The free technical sessions are designed to cover development areas in which experienced instructors are rare in the cloud industry, such as mobile and gaming, databases, big data, compute and networking, architecture, operations, and security. AWS customers, partners and industrialists will also host evening sessions to share their experiences.

Startups will also get the chance to hear from customers, venture capitalists and incubators. Experts in venture capital, from Seedcamp and Techstars, will be on had to offer funding and business development guidance.

Intel, a supporter of the programme, will host talks and demonstrate new advances in Xeon processors and the Internet of Things. IT automation company Chef will advise on development operations.

Pop-up Loft London is the third initiative in the programme after previous events in San Francisco and New York as AWS aims to help local startups to grow their businesses using its cloud services.  Two thirds of the UK’s startups with valuations of over a billion dollars, including Skyscanner, JustEat, Powa, Fanduel and Shazam, now use AWS to run their services, Amazon claims.

“We’re bringing some of the brightest and most creative minds in the industry to help startups across the UK,” said Amazon CTO Werner Vogels.

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Cloud Hosting Service Provider Amazon AWS Launches Cloud Storage Named Glacier Archive

Cloud Hosting Service Provider Amazon AWS Launches Cloud Storage Named Glacier Archive
Cloud Hosting Service Provider Amazon AWS Launches Cloud Storage Named Glacier Archive

 Cloudhostingtech.com on August 22, 2012 : Cloud hosting service provider Amazon AWS is on the way to regular enhancement and progress in its infrastructures and software services. In the pursuit of regular enhancements it has announced on Tuesday August 22, 2012 that it has launched new cloud storage solution named as Glacier Archive for it valuable customers. This would be used in place of earlier archive technology of tape storages.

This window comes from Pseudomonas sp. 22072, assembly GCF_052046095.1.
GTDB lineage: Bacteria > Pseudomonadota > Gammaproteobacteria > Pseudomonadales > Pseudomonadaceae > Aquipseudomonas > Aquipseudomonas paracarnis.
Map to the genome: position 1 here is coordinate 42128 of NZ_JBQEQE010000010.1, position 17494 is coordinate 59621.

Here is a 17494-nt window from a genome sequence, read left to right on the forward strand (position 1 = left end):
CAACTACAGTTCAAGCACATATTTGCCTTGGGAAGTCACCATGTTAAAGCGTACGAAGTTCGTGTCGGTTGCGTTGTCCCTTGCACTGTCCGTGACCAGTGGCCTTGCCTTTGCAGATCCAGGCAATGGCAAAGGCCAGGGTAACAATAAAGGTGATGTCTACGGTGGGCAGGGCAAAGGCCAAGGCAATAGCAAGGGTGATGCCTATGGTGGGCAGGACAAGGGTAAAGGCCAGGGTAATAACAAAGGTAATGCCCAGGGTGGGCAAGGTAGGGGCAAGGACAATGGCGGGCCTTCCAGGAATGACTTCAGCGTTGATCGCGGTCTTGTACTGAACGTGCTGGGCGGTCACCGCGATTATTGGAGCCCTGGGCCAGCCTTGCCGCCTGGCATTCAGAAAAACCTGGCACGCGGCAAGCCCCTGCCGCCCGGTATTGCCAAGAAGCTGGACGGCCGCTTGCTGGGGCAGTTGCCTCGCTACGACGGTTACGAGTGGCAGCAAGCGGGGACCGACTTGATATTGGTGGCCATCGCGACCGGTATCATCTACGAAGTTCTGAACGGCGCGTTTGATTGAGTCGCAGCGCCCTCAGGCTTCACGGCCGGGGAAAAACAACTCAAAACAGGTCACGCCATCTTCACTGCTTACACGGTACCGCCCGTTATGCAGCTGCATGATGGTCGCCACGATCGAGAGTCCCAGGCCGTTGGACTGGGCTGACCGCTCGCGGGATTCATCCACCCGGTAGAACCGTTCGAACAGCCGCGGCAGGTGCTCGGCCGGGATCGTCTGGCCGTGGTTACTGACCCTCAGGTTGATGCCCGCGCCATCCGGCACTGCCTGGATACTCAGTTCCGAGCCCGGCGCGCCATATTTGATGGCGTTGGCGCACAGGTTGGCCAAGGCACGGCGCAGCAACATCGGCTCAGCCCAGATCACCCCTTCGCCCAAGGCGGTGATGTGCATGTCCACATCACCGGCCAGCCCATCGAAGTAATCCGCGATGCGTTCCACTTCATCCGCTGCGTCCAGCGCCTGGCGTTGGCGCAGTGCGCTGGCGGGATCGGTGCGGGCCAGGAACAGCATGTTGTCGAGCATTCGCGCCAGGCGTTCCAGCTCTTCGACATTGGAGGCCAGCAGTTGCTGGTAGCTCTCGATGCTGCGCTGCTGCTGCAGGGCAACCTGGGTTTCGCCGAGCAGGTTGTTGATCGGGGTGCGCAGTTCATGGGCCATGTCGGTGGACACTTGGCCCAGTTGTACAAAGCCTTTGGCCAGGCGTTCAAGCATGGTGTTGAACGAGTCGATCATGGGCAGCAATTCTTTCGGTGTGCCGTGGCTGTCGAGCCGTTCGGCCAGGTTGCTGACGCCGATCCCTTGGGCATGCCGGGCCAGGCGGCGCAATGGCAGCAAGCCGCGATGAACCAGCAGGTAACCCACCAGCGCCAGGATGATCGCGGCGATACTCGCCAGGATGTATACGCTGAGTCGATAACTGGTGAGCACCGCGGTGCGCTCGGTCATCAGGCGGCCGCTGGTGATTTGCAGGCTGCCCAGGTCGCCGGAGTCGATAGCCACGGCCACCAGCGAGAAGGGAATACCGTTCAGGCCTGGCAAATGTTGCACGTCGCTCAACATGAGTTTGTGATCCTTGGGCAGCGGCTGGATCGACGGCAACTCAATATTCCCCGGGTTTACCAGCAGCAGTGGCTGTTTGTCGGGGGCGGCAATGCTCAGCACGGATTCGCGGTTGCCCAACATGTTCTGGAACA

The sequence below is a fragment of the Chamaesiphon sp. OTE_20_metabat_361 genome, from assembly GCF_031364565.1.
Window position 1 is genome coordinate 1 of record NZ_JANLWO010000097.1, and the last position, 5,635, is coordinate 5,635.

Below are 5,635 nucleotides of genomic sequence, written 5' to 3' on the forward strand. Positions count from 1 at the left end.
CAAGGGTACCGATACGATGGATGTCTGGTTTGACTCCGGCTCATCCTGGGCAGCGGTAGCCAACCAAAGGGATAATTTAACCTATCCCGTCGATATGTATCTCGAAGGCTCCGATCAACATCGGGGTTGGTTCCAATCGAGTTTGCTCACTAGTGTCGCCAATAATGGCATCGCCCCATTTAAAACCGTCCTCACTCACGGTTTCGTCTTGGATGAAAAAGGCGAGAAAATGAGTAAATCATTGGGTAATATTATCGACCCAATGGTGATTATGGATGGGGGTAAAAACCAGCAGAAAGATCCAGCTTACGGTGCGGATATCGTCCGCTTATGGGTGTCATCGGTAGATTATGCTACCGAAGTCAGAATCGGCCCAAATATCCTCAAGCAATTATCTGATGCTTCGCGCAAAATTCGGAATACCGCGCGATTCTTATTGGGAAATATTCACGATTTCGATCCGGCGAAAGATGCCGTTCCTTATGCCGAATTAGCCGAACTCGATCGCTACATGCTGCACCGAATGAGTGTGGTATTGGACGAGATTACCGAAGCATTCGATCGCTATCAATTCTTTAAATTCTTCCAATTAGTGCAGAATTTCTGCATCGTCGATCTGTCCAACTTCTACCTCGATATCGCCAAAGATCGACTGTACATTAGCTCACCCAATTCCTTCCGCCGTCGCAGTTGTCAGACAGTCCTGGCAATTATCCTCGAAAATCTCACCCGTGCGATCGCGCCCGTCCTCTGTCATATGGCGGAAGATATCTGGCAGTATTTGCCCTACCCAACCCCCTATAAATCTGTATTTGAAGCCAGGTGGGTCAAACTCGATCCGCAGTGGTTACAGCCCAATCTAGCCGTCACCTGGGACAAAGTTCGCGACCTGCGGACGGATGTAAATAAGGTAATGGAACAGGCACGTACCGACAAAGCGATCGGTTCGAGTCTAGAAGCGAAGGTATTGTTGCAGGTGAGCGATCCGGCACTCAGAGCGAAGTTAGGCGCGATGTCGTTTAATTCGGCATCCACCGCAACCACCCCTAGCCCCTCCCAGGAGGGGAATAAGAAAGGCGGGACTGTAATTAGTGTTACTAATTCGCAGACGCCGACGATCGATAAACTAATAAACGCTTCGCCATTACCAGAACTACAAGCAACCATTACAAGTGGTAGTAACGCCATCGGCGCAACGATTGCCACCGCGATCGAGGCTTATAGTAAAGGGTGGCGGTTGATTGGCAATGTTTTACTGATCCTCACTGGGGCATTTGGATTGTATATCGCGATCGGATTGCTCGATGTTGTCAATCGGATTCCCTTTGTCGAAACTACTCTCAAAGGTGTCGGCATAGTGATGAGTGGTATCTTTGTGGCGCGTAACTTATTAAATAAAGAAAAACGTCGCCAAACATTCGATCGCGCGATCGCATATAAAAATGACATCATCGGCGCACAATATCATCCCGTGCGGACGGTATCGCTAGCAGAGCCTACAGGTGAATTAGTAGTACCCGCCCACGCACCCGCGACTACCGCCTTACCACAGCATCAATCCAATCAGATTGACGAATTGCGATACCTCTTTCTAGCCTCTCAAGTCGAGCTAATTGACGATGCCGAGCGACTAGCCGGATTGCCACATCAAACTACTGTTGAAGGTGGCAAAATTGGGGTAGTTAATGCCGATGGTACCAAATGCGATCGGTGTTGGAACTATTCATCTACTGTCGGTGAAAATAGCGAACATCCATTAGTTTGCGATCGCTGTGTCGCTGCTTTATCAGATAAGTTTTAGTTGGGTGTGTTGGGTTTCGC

It was further informed it the statement by the company that this service would also be billed at very low rates and be based on pay as you go plan of charging. The price of this service is as low as just $ 0.01 per Giga byte per month, which is much less than Amazon S3 service too.
In a statement at blog post Mr. Jeff Barr senior evangelist at Amazon AWS said, “Retrieval requests are priced differently, too. You can retrieve up to 5 percent of your average monthly storage, pro-rated daily, for free each month. Beyond that, you are charged a retrieval fee starting at $0.01 per Gigabyte (see the pricing page for details). So for data that you’ll need to retrieve in greater volume more frequently, S3 may be a more cost-effective service.”
Mr. Barr further explained on his blog about this new service of Amazon AWS and said, “With Glacier, archives will be available for downloading in 3 to 5 hours. The other major difference between S3 and Glacier is S3 allows users to assign names to each object, while Glacier assigns a unique id to each archive at upload time in order to keep costs as low as possible.”
This amazing data storage and archive service of Amazon AWS is available for almost all regions of the globes and can be accessed through normal management console of Amazon.